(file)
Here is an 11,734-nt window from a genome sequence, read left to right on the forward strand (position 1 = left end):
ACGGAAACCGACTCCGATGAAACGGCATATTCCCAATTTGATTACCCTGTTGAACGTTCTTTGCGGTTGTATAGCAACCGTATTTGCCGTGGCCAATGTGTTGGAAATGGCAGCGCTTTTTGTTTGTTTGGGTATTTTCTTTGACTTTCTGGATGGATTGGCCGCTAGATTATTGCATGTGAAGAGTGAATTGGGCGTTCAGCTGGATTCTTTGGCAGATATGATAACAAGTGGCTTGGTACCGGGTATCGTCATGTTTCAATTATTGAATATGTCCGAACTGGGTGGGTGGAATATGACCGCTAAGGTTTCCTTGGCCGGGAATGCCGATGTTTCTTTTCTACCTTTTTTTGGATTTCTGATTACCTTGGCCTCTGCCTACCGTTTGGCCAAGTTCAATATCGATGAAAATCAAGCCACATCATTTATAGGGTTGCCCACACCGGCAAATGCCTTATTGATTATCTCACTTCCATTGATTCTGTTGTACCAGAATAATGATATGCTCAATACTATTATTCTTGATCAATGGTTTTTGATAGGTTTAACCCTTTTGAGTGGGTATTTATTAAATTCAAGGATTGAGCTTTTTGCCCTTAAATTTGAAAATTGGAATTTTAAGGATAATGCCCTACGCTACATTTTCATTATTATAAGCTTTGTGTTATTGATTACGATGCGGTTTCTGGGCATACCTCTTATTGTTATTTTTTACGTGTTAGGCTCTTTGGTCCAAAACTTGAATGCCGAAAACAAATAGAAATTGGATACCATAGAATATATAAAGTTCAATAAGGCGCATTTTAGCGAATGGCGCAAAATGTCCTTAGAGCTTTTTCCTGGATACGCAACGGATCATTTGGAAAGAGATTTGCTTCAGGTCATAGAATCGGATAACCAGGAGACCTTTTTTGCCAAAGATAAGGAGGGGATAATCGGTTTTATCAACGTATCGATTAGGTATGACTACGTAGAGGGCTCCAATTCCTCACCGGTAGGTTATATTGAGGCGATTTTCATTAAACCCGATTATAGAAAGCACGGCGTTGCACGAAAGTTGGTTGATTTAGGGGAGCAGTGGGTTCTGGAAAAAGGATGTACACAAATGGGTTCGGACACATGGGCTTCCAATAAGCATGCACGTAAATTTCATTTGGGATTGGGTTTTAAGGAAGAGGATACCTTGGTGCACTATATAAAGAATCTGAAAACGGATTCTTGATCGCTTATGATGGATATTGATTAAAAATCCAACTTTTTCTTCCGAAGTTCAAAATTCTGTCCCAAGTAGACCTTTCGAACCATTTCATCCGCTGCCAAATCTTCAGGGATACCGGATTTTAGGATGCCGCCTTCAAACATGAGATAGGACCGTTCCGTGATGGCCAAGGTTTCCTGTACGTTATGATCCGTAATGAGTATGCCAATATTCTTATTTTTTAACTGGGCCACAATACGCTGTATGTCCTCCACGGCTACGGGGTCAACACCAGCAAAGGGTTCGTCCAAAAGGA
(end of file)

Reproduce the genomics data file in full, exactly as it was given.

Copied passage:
Here is an 11,734-nt window from a genome sequence, read left to right on the forward strand (position 1 = left end):
ACGGAAACCGACTCCGATGAAACGGCATATTCCCAATTTGATTACCCTGTTGAACGTTCTTTGCGGTTGTATAGCAACCGTATTTGCCGTGGCCAATGTGTTGGAAATGGCAGCGCTTTTTGTTTGTTTGGGTATTTTCTTTGACTTTCTGGATGGATTGGCCGCTAGATTATTGCATGTGAAGAGTGAATTGGGCGTTCAGCTGGATTCTTTGGCAGATATGATAACAAGTGGCTTGGTACCGGGTATCGTCATGTTTCAATTATTGAATATGTCCGAACTGGGTGGGTGGAATATGACCGCTAAGGTTTCCTTGGCCGGGAATGCCGATGTTTCTTTTCTACCTTTTTTTGGATTTCTGATTACCTTGGCCTCTGCCTACCGTTTGGCCAAGTTCAATATCGATGAAAATCAAGCCACATCATTTATAGGGTTGCCCACACCGGCAAATGCCTTATTGATTATCTCACTTCCATTGATTCTGTTGTACCAGAATAATGATATGCTCAATACTATTATTCTTGATCAATGGTTTTTGATAGGTTTAACCCTTTTGAGTGGGTATTTATTAAATTCAAGGATTGAGCTTTTTGCCCTTAAATTTGAAAATTGGAATTTTAAGGATAATGCCCTACGCTACATTTTCATTATTATAAGCTTTGTGTTATTGATTACGATGCGGTTTCTGGGCATACCTCTTATTGTTATTTTTTACGTGTTAGGCTCTTTGGTCCAAAACTTGAATGCCGAAAACAAATAGAAATTGGATACCATAGAATATATAAAGTTCAATAAGGCGCATTTTAGCGAATGGCGCAAAATGTCCTTAGAGCTTTTTCCTGGATACGCAACGGATCATTTGGAAAGAGATTTGCTTCAGGTCATAGAATCGGATAACCAGGAGACCTTTTTTGCCAAAGATAAGGAGGGGATAATCGGTTTTATCAACGTATCGATTAGGTATGACTACGTAGAGGGCTCCAATTCCTCACCGGTAGGTTATATTGAGGCGATTTTCATTAAACCCGATTATAGAAAGCACGGCGTTGCACGAAAGTTGGTTGATTTAGGGGAGCAGTGGGTTCTGGAAAAAGGATGTACACAAATGGGTTCGGACACATGGGCTTCCAATAAGCATGCACGTAAATTTCATTTGGGATTGGGTTTTAAGGAAGAGGATACCTTGGTGCACTATATAAAGAATCTGAAAACGGATTCTTGATCGCTTATGATGGATATTGATTAAAAATCCAACTTTTTCTTCCGAAGTTCAAAATTCTGTCCCAAGTAGACCTTTCGAACCATTTCATCCGCTGCCAAATCTTCAGGGATACCGGATTTTAGGATGCCGCCTTCAAACATGAGATAGGACCGTTCCGTGATGGCCAAGGTTTCCTGTACGTTATGATCCGTAATGAGTATGCCAATATTCTTATTTTTTAACTGGGCCACAATACGCTGTATGTCCTCCACGGCTACGGGGTCAACACCAGCAAAGGGTTCGTCCAAAAGGA